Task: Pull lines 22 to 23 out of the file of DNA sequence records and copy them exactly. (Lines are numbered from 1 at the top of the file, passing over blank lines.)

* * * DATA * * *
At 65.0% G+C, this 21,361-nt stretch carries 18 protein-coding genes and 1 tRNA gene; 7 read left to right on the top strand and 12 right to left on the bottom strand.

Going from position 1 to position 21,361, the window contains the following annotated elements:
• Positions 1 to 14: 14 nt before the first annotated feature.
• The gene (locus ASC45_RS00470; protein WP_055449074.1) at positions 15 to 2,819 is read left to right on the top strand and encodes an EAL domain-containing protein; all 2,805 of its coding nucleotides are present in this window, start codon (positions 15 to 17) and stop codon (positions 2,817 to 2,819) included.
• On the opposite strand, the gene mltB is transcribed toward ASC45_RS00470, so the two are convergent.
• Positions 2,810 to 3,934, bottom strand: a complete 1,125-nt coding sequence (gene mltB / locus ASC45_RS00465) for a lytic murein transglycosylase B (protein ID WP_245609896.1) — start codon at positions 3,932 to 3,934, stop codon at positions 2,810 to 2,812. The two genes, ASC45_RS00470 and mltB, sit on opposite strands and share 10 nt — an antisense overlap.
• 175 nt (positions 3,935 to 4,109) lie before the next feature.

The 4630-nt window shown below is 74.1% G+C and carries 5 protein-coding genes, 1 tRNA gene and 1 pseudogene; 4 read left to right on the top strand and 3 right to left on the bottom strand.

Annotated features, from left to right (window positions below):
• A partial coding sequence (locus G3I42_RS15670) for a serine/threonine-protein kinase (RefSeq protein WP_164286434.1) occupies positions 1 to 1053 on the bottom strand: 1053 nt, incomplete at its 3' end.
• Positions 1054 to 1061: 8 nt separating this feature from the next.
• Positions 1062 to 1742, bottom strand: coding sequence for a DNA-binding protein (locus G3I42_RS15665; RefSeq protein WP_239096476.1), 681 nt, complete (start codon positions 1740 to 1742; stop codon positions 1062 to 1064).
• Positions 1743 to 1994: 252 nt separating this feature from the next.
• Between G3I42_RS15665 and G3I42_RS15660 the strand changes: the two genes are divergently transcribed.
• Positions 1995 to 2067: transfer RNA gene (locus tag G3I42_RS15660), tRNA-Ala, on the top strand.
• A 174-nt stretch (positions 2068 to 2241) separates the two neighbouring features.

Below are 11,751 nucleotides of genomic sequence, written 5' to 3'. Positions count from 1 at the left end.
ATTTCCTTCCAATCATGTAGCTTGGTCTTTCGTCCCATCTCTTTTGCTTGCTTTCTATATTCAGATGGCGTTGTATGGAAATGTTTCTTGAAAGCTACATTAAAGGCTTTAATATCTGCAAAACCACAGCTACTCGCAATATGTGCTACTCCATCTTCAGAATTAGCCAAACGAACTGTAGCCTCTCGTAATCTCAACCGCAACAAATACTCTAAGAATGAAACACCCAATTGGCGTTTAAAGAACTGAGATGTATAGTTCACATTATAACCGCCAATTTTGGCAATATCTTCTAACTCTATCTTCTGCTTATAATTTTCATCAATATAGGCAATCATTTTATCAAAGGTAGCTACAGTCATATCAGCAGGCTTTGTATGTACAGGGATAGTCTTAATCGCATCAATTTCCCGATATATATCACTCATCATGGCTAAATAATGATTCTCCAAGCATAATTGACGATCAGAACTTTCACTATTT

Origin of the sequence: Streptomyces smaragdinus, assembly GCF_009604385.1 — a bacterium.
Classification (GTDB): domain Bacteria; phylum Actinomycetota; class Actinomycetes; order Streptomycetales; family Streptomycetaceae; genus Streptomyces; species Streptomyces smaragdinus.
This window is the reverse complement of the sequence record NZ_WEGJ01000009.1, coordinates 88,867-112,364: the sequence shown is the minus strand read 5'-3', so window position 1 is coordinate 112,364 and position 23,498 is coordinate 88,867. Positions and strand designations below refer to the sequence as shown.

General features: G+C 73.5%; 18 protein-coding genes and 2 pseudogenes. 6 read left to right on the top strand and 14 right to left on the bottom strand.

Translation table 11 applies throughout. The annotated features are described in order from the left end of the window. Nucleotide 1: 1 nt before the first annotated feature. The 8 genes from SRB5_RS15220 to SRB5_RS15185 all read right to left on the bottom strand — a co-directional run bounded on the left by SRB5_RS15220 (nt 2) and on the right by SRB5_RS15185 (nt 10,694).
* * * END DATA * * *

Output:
General features: G+C 73.5%; 18 protein-coding genes and 2 pseudogenes. 6 read left to right on the top strand and 14 right to left on the bottom strand.

Translation table 11 applies throughout. The annotated features are described in order from the left end of the window. Nucleotide 1: 1 nt before the first annotated feature. The 8 genes from SRB5_RS15220 to SRB5_RS15185 all read right to left on the bottom strand — a co-directional run bounded on the left by SRB5_RS15220 (nt 2) and on the right by SRB5_RS15185 (nt 10,694).